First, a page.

Keeping Baby Snug and Safe
As the coldest winter months approach, parents across the UK will be bringing out their babies' winter coats or snowsuits to keep baby warm whilst travelling in the car. However, not many parents are aware that car seat manufacturers recommend that you do not place babies and children in thick coat and snow suits.
Thick winter coats and snowsuits can seriously compromise your child’s car seat safety as they change the way a child fits into their seat. Car seats function properly when the straps remain tight against the child's chest. Placing babies and children in bulky clothing means the car seats safety harnesses cannot be correctly tightened and in an accident can compress, so the harness comes loose. When the car seat straps don't fit the child properly, there is a chance the child could be ejected from the car seat.
Check Winter Coats for Car Seat Safety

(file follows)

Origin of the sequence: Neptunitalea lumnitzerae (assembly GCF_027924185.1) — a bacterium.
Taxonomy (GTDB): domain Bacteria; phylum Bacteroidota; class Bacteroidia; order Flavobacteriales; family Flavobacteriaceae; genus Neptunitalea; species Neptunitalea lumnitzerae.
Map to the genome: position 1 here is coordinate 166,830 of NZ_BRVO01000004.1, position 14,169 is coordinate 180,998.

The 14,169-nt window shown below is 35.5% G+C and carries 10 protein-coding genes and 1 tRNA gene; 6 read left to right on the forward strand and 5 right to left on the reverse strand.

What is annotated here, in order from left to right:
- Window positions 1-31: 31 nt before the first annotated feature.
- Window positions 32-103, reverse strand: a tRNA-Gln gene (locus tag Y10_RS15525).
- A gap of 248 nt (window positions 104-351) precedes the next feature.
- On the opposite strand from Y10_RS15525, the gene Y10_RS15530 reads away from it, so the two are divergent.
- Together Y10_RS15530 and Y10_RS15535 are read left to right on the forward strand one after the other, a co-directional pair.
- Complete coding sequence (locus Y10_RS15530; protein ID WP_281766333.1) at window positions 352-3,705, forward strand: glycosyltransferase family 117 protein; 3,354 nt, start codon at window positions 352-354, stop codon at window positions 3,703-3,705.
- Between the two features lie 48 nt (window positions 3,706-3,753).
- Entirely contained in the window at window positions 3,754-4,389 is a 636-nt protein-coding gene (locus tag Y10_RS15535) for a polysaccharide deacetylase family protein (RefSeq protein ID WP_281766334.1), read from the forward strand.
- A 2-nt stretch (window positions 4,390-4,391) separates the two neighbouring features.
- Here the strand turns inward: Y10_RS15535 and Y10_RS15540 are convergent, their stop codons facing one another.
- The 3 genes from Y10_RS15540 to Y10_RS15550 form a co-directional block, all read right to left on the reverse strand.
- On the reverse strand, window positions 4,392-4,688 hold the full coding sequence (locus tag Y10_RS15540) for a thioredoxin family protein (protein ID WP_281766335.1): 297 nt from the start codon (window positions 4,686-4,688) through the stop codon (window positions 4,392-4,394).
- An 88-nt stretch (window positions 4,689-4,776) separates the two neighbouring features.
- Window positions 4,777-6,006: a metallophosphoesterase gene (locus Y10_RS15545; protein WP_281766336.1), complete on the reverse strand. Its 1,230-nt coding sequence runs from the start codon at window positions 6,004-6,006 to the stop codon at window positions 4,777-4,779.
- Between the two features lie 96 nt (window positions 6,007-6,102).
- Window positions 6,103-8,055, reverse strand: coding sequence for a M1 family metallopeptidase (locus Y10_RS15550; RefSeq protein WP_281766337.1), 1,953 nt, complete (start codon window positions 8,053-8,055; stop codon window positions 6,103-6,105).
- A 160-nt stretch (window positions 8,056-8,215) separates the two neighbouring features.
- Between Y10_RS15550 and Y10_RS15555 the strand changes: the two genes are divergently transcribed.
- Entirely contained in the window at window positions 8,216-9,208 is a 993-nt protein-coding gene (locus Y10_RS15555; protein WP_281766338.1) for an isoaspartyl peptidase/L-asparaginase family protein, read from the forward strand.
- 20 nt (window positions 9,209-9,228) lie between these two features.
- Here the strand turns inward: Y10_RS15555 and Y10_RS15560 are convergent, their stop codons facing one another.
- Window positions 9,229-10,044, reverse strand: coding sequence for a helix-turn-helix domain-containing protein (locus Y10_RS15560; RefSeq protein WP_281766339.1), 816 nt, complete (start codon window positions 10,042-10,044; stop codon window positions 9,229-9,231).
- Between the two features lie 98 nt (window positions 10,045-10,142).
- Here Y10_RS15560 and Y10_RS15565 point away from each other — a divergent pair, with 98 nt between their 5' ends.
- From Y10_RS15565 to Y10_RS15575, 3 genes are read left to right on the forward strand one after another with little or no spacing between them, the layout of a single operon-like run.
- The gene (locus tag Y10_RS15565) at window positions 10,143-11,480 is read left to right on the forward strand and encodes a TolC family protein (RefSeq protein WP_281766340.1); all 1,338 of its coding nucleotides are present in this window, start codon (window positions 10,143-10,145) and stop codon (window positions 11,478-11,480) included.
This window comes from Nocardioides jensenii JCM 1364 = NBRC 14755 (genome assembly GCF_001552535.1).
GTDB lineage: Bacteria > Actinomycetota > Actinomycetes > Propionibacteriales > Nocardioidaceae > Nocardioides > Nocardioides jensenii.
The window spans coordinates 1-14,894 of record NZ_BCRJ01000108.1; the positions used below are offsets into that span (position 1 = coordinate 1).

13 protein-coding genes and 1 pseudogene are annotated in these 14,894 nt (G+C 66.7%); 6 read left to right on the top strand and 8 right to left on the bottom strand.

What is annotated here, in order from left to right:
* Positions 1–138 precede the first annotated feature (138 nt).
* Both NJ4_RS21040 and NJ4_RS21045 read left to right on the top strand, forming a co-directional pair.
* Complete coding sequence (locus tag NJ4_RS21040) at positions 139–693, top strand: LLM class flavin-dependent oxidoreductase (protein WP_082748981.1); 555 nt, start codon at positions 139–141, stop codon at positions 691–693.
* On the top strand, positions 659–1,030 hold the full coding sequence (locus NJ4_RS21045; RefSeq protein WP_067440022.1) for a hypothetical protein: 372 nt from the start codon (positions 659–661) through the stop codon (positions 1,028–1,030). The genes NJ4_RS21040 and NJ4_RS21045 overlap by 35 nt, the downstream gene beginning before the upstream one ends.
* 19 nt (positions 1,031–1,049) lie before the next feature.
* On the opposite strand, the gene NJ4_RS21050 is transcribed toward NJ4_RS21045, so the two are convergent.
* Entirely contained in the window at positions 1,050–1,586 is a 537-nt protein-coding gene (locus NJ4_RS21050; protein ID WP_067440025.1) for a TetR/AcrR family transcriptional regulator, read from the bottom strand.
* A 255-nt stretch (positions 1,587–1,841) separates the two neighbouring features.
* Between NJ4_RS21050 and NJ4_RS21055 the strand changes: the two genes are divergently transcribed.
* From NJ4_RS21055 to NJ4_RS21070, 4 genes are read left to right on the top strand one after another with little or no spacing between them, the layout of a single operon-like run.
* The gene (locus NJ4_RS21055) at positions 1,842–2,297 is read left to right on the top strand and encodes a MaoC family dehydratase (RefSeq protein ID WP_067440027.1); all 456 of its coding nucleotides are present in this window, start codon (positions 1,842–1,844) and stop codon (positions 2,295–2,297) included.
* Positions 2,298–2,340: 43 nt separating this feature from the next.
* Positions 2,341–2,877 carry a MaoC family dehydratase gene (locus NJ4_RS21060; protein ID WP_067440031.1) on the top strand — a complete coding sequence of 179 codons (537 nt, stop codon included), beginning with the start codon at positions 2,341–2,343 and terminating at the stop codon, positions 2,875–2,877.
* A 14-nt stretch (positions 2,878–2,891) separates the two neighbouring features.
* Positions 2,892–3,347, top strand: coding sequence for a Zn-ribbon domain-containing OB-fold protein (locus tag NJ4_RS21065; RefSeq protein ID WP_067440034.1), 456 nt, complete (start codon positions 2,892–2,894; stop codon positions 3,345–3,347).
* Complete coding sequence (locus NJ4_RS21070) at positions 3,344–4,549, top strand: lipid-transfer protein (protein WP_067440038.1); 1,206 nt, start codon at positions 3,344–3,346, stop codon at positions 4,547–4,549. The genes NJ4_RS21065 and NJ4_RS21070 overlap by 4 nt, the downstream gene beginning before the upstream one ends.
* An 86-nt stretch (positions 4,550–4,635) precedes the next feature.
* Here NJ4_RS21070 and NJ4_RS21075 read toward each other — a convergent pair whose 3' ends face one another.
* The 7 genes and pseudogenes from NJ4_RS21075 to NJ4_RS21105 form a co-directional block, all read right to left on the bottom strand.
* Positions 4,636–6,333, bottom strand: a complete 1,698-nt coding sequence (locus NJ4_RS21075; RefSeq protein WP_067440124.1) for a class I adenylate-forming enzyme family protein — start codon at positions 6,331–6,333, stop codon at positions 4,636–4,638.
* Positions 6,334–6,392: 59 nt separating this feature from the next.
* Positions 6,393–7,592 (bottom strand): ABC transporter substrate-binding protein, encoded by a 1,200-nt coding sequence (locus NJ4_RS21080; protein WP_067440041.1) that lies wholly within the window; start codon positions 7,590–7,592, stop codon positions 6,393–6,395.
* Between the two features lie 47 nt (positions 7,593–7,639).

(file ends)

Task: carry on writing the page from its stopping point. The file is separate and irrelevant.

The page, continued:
It's really easy to check and see whether a baby's winter coat or infant snowsuit is too thick to be safe in a car seat. The below test will show you how much the coat will compress during a crash.
How to Keep Baby Snug and Safe
There are ways of keeping your baby snug and safe in the winter months without compromising on safety. Ruby and GINGER have designed an innovative product that overcomes this key problem.
Ruby and GINGER’s original Cosy Car Seat’s unique design, makes it an ultra-safe way to keep babies snug and warm in the winter months. The 3+ tog rated elasticated cover fits over the car seat, allowing you to correctly tighten the safety harness. The cover can be removed in seconds without waking baby, whilst the v shaped window allows mum to view baby at all times. The Cosy Cover is, compatible with all standard group 0 car seats and comes in a choice of 3 unique fabrics. The Cosy Car Seat Cover retails at £30 and is available via the Ruby and GINGER website, www.rubyandginger.co.uk/the-original-cosy-car-seat-cover
For toddlers, take the child's coat off before fastening them into the car seat. Once the harnesses are secure, put the child's coat on backwards over their arms to keep them warm without compromising safety.